The Top 10 Challenges IT Teams Face This Year

May 7, 2024 | What's Hot | 11 min read

IT budgets have largely rebounded since the pandemic, yet resources and budget constraints remain the top challenges for teams globally. 

This has left many professionals feeling apathetic about the state of their departments, which are consistently asked to do more with the same or even less, according to Skillsoft’s annual IT Skills and Salary report.

Survey respondents describe the situation at work and the impact of limited resources: 

“The IT management did not invest in the IT department as a whole and instead ensured that the status quo was maintained.”

“Organizations lack awareness of the importance of IT strategy and view IT as a supporting function rather than a strategic tool. They may not have clear IT plans and goals, aligning IT with business goals.”

While strained resources are a key issue, there’s more to the story. Skillsoft’s survey asks thousands of professionals to rank their current workplace challenges. Here are the top 10:

1 Resource and budget constraints
2 Unclear job roles and responsibilities
3 Employee morale
4 Workload
5 Developing stronger teams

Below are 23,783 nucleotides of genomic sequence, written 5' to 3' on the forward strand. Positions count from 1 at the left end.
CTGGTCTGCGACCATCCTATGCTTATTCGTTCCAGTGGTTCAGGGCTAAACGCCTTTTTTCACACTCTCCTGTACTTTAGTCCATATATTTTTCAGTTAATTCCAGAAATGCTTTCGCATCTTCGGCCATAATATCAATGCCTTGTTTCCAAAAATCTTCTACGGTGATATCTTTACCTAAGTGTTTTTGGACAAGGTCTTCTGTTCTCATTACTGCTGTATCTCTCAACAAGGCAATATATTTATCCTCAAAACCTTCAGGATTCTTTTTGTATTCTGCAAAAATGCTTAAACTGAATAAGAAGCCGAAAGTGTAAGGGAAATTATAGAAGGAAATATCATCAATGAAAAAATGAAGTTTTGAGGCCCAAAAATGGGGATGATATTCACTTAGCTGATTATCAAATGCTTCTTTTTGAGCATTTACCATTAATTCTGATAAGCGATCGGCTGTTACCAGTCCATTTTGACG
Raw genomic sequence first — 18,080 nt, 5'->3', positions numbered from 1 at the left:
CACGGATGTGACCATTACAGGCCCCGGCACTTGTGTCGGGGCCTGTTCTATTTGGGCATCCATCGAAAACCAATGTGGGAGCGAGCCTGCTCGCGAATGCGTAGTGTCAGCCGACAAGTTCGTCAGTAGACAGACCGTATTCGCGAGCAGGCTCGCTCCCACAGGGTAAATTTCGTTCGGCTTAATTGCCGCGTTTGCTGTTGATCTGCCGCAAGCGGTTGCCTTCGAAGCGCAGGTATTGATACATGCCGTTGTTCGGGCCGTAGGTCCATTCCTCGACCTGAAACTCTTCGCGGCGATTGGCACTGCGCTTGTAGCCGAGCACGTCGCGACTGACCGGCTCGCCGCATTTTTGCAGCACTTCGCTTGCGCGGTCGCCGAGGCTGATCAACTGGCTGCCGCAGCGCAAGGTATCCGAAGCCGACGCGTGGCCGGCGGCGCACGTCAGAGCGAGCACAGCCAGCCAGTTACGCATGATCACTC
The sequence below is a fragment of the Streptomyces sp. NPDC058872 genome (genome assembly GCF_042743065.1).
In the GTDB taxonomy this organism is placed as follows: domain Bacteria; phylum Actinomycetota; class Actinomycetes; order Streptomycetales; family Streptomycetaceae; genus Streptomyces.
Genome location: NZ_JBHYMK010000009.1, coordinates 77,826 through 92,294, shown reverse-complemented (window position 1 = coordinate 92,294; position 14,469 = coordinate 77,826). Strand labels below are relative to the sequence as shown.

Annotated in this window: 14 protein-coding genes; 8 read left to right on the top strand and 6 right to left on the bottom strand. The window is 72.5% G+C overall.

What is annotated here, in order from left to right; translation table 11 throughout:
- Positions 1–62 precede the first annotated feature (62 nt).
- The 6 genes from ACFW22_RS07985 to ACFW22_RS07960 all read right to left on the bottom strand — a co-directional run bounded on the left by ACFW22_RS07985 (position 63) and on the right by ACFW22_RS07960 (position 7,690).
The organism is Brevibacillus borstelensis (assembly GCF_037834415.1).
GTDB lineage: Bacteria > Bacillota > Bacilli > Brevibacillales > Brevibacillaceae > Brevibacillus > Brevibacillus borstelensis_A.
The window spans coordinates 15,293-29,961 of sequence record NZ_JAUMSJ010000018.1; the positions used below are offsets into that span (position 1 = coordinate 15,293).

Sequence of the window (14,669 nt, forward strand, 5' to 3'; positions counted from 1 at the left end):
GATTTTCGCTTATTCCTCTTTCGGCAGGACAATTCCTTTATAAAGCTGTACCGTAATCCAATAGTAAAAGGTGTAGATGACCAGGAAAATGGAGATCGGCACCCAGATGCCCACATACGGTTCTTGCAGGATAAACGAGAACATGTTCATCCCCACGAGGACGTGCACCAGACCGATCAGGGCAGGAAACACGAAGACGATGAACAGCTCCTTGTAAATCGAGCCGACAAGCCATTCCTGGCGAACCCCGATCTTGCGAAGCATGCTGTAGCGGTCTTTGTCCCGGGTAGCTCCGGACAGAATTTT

6 Lack of career development, growth opportunities (Training, mentorships, hands-on practice, etc.)
7 Communication
8 Executing with urgency and excellence
9 Hybrid or remote work practices and policies
10 Talent recruitment

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1. Resource and Budget Constraints

Resource and budget constraints were recognized as the top issue for both individual contributors and team leaders. Despite this, IT budgets have largely rebounded and stabilized since the pandemic, according to the report. 

In 2023, 56% of leaders who took the survey reported their budgets are likely to increase this year, while only 12% say they will decrease. One-third say their budgets will stay the same. 

Perhaps not ideal, but it’s a welcome trend to those who reported their budgets were under greater scrutiny from 2020 to 2022. Consider how budgets have changed over the past few years: 

2022 IT Skills and Salary Report

Gartner predicts that worldwide IT spending will reach roughly $5 trillion in 2024, a nearly 7% increase over the year prior. This is down slightly from the prediction for the previous quarter. 

Budgets are affected by many factors, internal and external. And when the budget takes a hit, it has downstream consequences for teams — which you’ll see later in this post — like an inability to recruit teammates, pay for training, and more. 

2. Unclear Job Roles and Responsibilities

When change happens at work — and in IT, there is always change — it can set some on edge, especially when their manager doesn’t communicate what’s happening.